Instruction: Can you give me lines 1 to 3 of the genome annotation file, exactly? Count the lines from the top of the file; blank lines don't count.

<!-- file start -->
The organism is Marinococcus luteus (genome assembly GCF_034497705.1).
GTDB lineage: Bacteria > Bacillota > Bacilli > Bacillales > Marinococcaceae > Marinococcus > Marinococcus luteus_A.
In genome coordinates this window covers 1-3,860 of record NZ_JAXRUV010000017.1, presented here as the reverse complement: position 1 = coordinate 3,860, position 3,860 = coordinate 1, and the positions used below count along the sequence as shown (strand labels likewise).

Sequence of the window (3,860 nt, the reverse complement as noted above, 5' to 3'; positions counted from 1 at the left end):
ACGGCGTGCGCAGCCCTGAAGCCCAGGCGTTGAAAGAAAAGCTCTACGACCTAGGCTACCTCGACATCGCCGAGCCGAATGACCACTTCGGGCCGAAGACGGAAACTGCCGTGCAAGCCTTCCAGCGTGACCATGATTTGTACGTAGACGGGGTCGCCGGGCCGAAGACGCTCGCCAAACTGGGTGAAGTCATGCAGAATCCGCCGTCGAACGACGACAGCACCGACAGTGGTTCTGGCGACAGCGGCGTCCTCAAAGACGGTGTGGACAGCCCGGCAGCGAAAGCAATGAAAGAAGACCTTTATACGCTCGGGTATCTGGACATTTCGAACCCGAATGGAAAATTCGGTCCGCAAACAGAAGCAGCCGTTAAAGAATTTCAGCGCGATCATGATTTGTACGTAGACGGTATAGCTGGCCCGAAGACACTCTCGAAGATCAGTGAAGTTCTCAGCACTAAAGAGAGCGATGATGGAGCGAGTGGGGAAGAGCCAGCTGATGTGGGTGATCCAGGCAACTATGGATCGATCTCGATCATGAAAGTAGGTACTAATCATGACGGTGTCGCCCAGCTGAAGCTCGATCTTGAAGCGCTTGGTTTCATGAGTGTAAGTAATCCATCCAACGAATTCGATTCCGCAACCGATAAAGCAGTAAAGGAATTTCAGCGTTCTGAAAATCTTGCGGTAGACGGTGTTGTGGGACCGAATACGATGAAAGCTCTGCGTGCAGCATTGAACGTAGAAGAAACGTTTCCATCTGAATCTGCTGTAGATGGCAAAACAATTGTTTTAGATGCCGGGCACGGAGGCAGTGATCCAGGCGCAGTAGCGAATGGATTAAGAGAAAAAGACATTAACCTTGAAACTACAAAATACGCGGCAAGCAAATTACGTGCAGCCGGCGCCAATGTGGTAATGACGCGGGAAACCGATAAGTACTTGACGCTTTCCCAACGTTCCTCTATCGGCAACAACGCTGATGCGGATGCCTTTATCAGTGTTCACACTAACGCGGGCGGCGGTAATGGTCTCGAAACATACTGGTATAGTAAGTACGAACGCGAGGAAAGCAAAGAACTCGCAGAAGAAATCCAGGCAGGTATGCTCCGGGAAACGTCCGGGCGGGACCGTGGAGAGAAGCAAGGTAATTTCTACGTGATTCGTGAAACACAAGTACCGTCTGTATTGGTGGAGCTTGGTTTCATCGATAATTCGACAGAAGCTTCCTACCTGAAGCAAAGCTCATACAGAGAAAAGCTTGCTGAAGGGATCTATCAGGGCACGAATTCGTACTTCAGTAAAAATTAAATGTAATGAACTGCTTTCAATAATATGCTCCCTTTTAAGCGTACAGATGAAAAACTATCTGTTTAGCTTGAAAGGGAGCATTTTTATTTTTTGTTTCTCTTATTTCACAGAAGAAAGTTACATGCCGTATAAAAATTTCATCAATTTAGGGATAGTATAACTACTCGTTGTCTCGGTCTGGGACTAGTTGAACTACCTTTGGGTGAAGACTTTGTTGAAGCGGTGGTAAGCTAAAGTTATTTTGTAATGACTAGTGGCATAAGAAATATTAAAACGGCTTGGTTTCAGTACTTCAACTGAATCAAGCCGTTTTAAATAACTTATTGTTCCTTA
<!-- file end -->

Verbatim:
The organism is Marinococcus luteus (genome assembly GCF_034497705.1).
GTDB lineage: Bacteria > Bacillota > Bacilli > Bacillales > Marinococcaceae > Marinococcus > Marinococcus luteus_A.
In genome coordinates this window covers 1-3,860 of record NZ_JAXRUV010000017.1, presented here as the reverse complement: position 1 = coordinate 3,860, position 3,860 = coordinate 1, and the positions used below count along the sequence as shown (strand labels likewise).